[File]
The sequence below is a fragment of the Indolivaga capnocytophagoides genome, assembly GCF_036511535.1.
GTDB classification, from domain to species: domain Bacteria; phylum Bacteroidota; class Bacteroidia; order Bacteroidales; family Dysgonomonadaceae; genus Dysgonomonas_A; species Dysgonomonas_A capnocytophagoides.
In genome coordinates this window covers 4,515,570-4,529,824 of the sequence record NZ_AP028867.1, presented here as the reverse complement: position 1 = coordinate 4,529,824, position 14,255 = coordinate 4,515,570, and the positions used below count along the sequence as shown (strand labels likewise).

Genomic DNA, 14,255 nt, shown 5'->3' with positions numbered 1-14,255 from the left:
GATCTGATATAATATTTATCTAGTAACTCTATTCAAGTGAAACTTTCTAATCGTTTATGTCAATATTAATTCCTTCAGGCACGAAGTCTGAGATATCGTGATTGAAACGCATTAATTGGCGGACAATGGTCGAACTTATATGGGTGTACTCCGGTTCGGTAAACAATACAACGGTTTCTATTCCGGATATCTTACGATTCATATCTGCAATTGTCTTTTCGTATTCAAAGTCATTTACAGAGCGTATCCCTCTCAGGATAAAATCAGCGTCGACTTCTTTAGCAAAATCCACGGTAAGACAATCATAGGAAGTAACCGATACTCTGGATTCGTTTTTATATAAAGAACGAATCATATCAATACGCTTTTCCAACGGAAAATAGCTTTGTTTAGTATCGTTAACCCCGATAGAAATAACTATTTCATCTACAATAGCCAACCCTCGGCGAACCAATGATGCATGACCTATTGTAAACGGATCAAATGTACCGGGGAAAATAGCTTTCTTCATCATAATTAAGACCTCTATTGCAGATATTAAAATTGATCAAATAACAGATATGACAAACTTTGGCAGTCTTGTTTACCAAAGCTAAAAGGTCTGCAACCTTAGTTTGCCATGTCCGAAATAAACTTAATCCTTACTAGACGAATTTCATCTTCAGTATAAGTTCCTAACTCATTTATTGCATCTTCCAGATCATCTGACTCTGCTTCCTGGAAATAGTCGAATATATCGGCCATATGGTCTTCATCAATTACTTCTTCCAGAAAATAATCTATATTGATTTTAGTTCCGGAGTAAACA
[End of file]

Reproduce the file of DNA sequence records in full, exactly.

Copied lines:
The sequence below is a fragment of the Indolivaga capnocytophagoides genome, assembly GCF_036511535.1.
GTDB classification, from domain to species: domain Bacteria; phylum Bacteroidota; class Bacteroidia; order Bacteroidales; family Dysgonomonadaceae; genus Dysgonomonas_A; species Dysgonomonas_A capnocytophagoides.
In genome coordinates this window covers 4,515,570-4,529,824 of the sequence record NZ_AP028867.1, presented here as the reverse complement: position 1 = coordinate 4,529,824, position 14,255 = coordinate 4,515,570, and the positions used below count along the sequence as shown (strand labels likewise).

Genomic DNA, 14,255 nt, shown 5'->3' with positions numbered 1-14,255 from the left:
GATCTGATATAATATTTATCTAGTAACTCTATTCAAGTGAAACTTTCTAATCGTTTATGTCAATATTAATTCCTTCAGGCACGAAGTCTGAGATATCGTGATTGAAACGCATTAATTGGCGGACAATGGTCGAACTTATATGGGTGTACTCCGGTTCGGTAAACAATACAACGGTTTCTATTCCGGATATCTTACGATTCATATCTGCAATTGTCTTTTCGTATTCAAAGTCATTTACAGAGCGTATCCCTCTCAGGATAAAATCAGCGTCGACTTCTTTAGCAAAATCCACGGTAAGACAATCATAGGAAGTAACCGATACTCTGGATTCGTTTTTATATAAAGAACGAATCATATCAATACGCTTTTCCAACGGAAAATAGCTTTGTTTAGTATCGTTAACCCCGATAGAAATAACTATTTCATCTACAATAGCCAACCCTCGGCGAACCAATGATGCATGACCTATTGTAAACGGATCAAATGTACCGGGGAAAATAGCTTTCTTCATCATAATTAAGACCTCTATTGCAGATATTAAAATTGATCAAATAACAGATATGACAAACTTTGGCAGTCTTGTTTACCAAAGCTAAAAGGTCTGCAACCTTAGTTTGCCATGTCCGAAATAAACTTAATCCTTACTAGACGAATTTCATCTTCAGTATAAGTTCCTAACTCATTTATTGCATCTTCCAGATCATCTGACTCTGCTTCCTGGAAATAGTCGAATATATCGGCCATATGGTCTTCATCAATTACTTCTTCCAGAAAATAATCTATATTGATTTTAGTTCCGGAGTAAACA